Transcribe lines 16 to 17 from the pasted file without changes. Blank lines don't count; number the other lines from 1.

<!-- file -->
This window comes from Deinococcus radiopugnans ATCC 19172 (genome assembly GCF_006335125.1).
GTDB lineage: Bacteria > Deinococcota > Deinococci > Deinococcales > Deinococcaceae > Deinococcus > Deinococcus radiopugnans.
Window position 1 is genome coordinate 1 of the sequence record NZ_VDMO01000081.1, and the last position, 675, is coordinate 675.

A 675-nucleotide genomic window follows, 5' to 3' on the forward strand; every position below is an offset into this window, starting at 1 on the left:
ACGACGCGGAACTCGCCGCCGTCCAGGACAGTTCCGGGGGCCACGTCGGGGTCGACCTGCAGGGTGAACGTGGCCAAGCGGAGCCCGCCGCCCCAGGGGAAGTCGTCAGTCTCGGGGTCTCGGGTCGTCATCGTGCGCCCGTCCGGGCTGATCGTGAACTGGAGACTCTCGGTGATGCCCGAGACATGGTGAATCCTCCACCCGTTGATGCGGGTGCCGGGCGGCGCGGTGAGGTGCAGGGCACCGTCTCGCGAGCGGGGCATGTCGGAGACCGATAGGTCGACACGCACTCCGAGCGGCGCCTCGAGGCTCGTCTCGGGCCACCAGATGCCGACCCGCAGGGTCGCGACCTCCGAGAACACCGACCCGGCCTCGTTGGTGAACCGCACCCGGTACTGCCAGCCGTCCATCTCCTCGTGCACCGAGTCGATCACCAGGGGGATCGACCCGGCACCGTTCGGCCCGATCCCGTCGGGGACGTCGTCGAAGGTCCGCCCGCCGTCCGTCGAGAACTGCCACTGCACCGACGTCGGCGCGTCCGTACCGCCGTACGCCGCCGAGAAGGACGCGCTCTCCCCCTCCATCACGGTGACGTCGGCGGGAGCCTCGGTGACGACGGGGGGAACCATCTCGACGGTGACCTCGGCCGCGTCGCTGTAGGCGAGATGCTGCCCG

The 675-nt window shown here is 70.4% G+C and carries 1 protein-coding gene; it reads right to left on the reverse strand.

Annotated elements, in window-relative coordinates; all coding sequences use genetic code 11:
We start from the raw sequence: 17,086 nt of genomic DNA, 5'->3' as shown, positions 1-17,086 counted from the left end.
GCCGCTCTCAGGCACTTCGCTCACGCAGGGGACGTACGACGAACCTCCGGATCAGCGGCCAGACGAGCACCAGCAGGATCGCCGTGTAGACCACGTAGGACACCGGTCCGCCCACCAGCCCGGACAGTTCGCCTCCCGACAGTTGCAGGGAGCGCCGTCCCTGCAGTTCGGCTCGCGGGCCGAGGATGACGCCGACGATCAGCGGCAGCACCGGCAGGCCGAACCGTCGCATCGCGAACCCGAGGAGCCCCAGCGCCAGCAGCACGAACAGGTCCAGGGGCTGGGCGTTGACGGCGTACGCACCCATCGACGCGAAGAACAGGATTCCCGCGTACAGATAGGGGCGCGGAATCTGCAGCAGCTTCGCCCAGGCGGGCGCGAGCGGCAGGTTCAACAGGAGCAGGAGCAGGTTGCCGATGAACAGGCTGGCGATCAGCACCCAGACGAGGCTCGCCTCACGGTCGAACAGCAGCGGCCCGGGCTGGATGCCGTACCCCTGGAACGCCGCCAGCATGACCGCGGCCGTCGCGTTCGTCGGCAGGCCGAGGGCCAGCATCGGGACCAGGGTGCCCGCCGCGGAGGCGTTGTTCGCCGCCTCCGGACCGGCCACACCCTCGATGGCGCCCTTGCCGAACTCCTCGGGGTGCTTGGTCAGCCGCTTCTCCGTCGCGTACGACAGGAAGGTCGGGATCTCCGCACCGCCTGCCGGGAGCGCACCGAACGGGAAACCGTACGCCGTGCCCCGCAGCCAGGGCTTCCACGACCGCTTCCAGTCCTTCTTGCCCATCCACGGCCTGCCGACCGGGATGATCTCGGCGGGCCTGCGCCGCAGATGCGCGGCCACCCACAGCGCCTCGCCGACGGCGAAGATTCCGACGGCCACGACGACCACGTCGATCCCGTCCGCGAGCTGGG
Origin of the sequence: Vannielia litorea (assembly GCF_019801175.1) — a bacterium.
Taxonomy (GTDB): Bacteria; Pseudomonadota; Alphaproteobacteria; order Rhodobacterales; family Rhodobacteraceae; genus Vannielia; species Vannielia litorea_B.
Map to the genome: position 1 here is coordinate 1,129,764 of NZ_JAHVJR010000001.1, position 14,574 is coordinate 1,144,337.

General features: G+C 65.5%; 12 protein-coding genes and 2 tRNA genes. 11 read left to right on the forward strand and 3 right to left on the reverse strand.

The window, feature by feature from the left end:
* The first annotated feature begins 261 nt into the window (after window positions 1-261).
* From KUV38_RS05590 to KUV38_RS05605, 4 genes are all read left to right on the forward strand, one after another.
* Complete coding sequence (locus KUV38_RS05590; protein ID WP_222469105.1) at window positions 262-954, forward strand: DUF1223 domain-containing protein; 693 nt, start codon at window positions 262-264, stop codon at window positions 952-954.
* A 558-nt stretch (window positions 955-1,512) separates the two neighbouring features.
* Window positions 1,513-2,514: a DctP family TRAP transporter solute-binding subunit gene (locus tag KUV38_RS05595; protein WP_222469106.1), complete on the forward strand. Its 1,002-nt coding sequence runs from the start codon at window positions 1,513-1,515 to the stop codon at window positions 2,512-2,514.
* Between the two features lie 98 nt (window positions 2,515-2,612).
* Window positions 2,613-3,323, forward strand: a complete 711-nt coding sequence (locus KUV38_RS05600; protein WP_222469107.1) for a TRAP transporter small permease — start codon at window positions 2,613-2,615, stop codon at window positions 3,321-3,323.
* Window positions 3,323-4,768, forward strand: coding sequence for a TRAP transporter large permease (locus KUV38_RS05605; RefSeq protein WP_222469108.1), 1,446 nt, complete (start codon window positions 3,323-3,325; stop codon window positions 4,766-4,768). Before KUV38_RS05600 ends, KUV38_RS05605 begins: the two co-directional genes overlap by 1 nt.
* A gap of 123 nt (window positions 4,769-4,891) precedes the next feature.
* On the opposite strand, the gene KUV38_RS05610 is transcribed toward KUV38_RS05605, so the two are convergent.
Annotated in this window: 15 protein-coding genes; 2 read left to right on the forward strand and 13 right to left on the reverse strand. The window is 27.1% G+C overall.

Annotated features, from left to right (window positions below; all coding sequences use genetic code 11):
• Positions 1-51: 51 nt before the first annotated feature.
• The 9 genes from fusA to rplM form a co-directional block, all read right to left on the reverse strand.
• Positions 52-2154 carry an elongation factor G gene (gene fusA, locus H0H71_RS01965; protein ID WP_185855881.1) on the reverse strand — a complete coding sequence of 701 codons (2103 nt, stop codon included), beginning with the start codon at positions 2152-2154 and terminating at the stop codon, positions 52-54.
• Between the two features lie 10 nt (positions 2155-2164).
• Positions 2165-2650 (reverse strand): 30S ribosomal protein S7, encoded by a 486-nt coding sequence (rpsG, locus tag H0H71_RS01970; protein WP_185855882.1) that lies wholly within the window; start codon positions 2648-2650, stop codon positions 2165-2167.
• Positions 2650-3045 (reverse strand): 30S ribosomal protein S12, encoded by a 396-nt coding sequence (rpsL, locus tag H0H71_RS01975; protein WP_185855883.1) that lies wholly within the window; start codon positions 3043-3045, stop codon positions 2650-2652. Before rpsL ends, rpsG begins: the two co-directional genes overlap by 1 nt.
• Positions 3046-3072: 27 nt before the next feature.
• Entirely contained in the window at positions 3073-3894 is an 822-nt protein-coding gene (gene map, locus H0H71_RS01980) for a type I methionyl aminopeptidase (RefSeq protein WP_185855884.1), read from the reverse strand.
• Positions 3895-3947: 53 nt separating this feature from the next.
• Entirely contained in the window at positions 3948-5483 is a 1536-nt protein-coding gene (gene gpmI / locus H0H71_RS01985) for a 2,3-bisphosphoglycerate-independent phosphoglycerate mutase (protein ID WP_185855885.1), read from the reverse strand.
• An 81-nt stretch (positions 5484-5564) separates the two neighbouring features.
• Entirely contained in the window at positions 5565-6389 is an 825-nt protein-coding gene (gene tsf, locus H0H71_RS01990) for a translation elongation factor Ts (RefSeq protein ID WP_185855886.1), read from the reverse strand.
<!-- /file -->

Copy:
* From KUV38_RS05590 to KUV38_RS05605, 4 genes are all read left to right on the forward strand, one after another.
* Complete coding sequence (locus KUV38_RS05590; protein ID WP_222469105.1) at window positions 262-954, forward strand: DUF1223 domain-containing protein; 693 nt, start codon at window positions 262-264, stop codon at window positions 952-954.